The defendant did not testify, nor did he call any witnesses.

Defendant contends that he was deprived of a fair trial because of (1) the court's failure to submit to the jury the issue of the voluntariness of his admissions, and (2) the repeated allusions of the District Attorney in summation to the fact that the defendant did not take the stand.

While the defendant objected to the reception of the admissions, he did not comply with the other necessary steps to preserve his right to raise the question on appeal, by making a specific request to charge, and, if the request is denied, by then taking a proper exception. The Court of Appeals in People v. Cefaro (23 N.Y.2d 283, 288, 289 [1968]) promulgated the rule in the following manner: "In sum we are of the opinion that the mere fact that there has been a pretrial Huntley hearing, without more, does not require a Trial Judge to charge on voluntariness. A Trial Judge is required to charge on voluntariness only if an issue has been raised at the trial by a proper objection, and evidence sufficient to raise a factual dispute has been adduced either by direct or cross-examination. Under these circumstances, if the Judge fails to charge on voluntariness, a defendant must preserve his right to raise the question on appeal by making a specific request to charge, and, if the request is denied, by then taking a proper exception."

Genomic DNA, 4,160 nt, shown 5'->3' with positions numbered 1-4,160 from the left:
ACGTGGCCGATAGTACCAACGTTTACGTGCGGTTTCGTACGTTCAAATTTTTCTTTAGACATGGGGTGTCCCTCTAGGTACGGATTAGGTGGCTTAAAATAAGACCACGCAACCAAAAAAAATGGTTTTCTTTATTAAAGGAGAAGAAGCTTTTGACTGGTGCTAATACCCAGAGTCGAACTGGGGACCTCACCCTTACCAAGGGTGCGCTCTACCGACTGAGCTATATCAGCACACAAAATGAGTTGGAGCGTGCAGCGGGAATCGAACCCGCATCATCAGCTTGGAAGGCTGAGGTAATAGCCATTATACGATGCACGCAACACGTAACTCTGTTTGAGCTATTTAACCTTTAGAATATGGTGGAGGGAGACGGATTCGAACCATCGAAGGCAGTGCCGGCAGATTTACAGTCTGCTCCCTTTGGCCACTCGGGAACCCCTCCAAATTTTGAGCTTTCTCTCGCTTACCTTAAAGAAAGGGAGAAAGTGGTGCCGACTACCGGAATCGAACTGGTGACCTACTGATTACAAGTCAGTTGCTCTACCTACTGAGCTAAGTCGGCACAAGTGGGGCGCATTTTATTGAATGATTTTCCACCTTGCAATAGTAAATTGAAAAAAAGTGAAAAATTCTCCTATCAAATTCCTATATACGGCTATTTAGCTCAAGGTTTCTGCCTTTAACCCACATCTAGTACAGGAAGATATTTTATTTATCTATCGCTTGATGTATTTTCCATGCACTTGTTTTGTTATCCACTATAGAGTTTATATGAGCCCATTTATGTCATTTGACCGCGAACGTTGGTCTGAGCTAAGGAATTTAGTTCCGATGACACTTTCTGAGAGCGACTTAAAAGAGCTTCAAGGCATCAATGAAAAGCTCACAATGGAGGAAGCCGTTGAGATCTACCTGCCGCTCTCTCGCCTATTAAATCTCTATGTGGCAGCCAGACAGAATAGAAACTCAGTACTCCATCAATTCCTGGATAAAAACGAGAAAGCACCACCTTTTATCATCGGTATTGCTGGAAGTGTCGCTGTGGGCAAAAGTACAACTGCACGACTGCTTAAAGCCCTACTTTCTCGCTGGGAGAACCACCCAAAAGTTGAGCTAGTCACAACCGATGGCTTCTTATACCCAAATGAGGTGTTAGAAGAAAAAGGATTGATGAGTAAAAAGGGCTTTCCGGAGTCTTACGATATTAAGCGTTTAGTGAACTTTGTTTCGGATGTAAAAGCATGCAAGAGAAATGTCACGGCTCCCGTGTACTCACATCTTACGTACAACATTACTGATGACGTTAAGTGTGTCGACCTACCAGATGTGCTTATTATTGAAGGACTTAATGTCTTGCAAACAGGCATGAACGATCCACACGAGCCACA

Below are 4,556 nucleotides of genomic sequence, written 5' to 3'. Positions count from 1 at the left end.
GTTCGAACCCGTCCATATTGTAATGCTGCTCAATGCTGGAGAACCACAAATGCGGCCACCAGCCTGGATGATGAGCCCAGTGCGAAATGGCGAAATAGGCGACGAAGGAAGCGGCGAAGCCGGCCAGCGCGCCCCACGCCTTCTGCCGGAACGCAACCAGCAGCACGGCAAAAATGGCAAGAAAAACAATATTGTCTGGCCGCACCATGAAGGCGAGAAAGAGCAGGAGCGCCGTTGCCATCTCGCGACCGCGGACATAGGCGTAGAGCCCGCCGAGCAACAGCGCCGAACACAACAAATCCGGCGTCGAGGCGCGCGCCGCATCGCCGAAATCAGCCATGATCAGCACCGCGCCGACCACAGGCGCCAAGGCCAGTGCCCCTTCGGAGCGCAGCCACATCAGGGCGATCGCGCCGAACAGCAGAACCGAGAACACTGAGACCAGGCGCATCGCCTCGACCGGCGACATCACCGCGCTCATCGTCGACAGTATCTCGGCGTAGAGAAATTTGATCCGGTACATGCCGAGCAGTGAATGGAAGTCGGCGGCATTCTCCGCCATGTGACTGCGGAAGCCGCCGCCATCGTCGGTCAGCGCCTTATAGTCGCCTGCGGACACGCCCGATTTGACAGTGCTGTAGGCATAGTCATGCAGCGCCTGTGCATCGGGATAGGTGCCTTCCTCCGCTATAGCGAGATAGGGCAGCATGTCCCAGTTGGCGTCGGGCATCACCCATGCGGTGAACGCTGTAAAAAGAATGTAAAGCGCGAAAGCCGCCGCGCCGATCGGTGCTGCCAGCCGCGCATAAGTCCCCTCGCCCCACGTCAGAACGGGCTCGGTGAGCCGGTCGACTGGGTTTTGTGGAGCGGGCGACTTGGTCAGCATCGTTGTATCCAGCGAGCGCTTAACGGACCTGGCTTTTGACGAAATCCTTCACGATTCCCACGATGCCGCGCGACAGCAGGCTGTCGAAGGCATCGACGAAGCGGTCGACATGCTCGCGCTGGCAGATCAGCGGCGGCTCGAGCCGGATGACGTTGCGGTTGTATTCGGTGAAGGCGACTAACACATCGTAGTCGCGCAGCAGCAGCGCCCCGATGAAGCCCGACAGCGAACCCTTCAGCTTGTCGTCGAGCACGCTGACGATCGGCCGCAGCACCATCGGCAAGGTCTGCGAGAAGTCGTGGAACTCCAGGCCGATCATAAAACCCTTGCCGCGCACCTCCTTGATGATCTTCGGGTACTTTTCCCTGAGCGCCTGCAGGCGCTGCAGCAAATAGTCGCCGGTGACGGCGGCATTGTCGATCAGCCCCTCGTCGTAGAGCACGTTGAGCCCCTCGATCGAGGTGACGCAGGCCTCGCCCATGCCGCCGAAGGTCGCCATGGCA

The statement in the District Attorney's brief that "the quantum of proof can only be classified as overwhelming" is not supported by the record. The guilt or innocence of the defendant depends solely upon the correctness of the identification of the defendant by the 71-year-old victim who was robbed at knife point in the nighttime. Thus it was essential that the defendant receive a "scrupulously fair trial" as stated by our Court of Appeals in People v. Esposito (224 N. Y. 370, 372). For a trial to be scrupulously fair it must be uninfected by collateral matters such as improper conduct by the District Attorney in his summation. The record discloses an appeal to prejudice and remarks that ...